Q: What should I consider regarding Medicare Advantage plan costs?
A: When considering and comparing Medicare Advantage plans you need to look at both monthly premiums and out-of-pocket costs carefully. If you are generally healthy, you might look to save on premium and choose a plan that has higher out-of-pocket service coverage costs.
But if you require a lot of tests and diagnostics for diabetes care for instance, you may be better off choosing a plan with lower coinsurance or copay requirements. When comparing plans, use your best judgment to chart out all costs you are likely to encounter over a plan year.
When comparing premiums, keep in mind that you’ll have to pay your Part B premium (the standard prices is $135.50/month in 2019) in addition to whatever the premium is for the Medicare Advantage plan. For most people, the Part B premium is simply deducted from Social Security checks. But enrollees who aren’t receiving Social Security will pay Medicare directly for Part B coverage.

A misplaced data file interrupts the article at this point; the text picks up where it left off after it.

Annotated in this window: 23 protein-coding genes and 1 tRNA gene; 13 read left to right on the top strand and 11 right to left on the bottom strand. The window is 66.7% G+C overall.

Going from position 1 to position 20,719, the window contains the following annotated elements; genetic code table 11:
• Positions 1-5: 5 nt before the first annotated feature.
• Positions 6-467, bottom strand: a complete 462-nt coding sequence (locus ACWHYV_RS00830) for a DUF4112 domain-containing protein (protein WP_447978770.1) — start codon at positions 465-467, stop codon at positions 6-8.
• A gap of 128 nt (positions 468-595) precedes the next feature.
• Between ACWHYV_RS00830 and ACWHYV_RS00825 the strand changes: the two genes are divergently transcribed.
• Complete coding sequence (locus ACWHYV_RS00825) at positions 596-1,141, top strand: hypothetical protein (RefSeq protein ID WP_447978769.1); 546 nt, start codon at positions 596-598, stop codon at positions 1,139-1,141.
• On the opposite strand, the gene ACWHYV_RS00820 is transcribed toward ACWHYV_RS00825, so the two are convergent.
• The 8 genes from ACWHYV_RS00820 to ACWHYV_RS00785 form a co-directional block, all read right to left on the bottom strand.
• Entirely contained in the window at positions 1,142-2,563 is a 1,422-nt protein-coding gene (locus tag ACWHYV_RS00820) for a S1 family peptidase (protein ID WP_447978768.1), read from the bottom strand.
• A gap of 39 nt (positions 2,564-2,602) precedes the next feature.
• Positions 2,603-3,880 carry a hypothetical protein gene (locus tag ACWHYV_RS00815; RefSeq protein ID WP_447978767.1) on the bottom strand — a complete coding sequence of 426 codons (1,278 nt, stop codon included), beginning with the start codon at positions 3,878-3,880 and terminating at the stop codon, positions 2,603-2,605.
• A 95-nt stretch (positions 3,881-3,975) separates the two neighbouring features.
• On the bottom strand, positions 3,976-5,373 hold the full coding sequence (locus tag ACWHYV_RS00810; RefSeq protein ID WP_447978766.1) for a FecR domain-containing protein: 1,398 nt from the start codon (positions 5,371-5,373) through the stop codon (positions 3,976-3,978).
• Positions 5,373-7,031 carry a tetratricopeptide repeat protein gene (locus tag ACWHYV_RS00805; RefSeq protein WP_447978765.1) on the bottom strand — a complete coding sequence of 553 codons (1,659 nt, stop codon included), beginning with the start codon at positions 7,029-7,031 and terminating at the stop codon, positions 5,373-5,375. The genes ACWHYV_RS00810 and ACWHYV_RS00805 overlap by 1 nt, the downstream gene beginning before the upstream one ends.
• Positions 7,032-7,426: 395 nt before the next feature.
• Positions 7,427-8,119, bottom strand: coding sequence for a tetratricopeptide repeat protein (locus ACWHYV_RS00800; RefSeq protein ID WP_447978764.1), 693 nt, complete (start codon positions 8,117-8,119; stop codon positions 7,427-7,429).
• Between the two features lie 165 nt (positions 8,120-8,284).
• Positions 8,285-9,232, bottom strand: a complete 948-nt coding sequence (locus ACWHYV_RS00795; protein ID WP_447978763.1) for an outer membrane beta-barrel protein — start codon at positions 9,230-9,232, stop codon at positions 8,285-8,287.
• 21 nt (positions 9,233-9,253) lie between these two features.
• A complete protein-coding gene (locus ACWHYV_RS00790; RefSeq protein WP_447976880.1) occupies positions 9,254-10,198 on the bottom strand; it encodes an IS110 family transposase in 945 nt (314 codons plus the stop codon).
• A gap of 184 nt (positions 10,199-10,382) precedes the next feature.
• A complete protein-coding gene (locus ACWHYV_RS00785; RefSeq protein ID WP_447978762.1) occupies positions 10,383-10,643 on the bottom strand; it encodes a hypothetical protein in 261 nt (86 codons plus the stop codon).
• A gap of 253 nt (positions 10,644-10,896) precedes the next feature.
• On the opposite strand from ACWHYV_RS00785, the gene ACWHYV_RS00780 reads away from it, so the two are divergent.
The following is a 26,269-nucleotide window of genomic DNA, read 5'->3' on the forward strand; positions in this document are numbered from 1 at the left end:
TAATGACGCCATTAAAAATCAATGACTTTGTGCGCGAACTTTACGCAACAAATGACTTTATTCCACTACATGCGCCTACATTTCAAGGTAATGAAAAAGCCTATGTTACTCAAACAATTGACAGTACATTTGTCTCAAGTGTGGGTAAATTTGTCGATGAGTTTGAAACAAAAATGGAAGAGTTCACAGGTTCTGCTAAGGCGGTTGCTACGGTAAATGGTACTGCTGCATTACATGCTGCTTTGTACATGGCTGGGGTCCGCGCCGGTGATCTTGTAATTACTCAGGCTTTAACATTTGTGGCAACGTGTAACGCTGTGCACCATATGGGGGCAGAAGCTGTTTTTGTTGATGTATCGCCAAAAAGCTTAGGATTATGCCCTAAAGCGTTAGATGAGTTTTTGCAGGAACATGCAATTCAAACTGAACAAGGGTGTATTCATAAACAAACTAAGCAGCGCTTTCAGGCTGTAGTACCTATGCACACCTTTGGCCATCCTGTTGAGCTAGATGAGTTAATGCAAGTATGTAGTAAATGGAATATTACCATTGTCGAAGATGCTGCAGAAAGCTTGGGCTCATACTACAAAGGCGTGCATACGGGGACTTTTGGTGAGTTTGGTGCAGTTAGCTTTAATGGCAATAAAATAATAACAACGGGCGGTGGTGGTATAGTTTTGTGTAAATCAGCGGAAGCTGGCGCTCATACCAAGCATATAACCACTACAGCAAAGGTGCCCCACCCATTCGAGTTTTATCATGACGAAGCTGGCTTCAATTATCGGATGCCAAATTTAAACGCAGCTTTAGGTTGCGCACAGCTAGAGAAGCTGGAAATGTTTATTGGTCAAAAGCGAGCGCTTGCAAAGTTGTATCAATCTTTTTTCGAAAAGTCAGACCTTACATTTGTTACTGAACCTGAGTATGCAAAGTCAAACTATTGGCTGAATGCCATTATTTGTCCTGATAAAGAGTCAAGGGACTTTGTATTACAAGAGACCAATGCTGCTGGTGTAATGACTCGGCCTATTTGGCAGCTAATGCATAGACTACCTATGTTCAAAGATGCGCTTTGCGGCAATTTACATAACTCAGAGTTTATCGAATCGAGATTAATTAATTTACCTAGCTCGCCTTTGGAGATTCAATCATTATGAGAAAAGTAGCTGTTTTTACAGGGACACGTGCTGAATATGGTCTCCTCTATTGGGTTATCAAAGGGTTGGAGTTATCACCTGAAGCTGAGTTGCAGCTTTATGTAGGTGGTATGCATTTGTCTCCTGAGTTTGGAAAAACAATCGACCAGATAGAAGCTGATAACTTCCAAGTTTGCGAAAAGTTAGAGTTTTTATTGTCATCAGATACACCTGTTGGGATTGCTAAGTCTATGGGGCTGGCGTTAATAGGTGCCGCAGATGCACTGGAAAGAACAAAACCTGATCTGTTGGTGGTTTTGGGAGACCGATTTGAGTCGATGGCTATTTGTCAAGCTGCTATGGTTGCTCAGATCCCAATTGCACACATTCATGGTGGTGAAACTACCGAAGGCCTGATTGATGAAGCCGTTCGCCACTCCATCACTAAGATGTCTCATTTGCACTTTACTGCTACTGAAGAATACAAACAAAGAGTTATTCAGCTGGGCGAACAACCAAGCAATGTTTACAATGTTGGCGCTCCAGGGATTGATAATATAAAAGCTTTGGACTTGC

In addition, be aware that networks vary considerably from one Medicare Advantage plan to another, and from one year to the next. So if it’s important to you to be able to continue to see your current doctor, make sure you double check the network of each plan you’re considering.
If you prefer a wider network, you can disenroll from Medicare Advantage (during the annual open enrollment, from October 15 to December 7, or during the annual Medicare Advantage open enrollment period, from January 1 to March 31) and switch back to Original Medicare. With Original Medicare, you can see any provider in the country who is contracted with Medicare.
Network issues can be particularly important for seniors who spend the year in multiple locations to be near family or follow favorable weather. If you live in more than one place during the year, be sure that the Medicare Advantage plan you’re considering has network providers in both areas. If not, Original Medicare might be a better option.
Be aware that Medicare Advantage drug formularies (covered drug lists) can change frequently too, so compare your medications against the formularies for the plans you’re considering.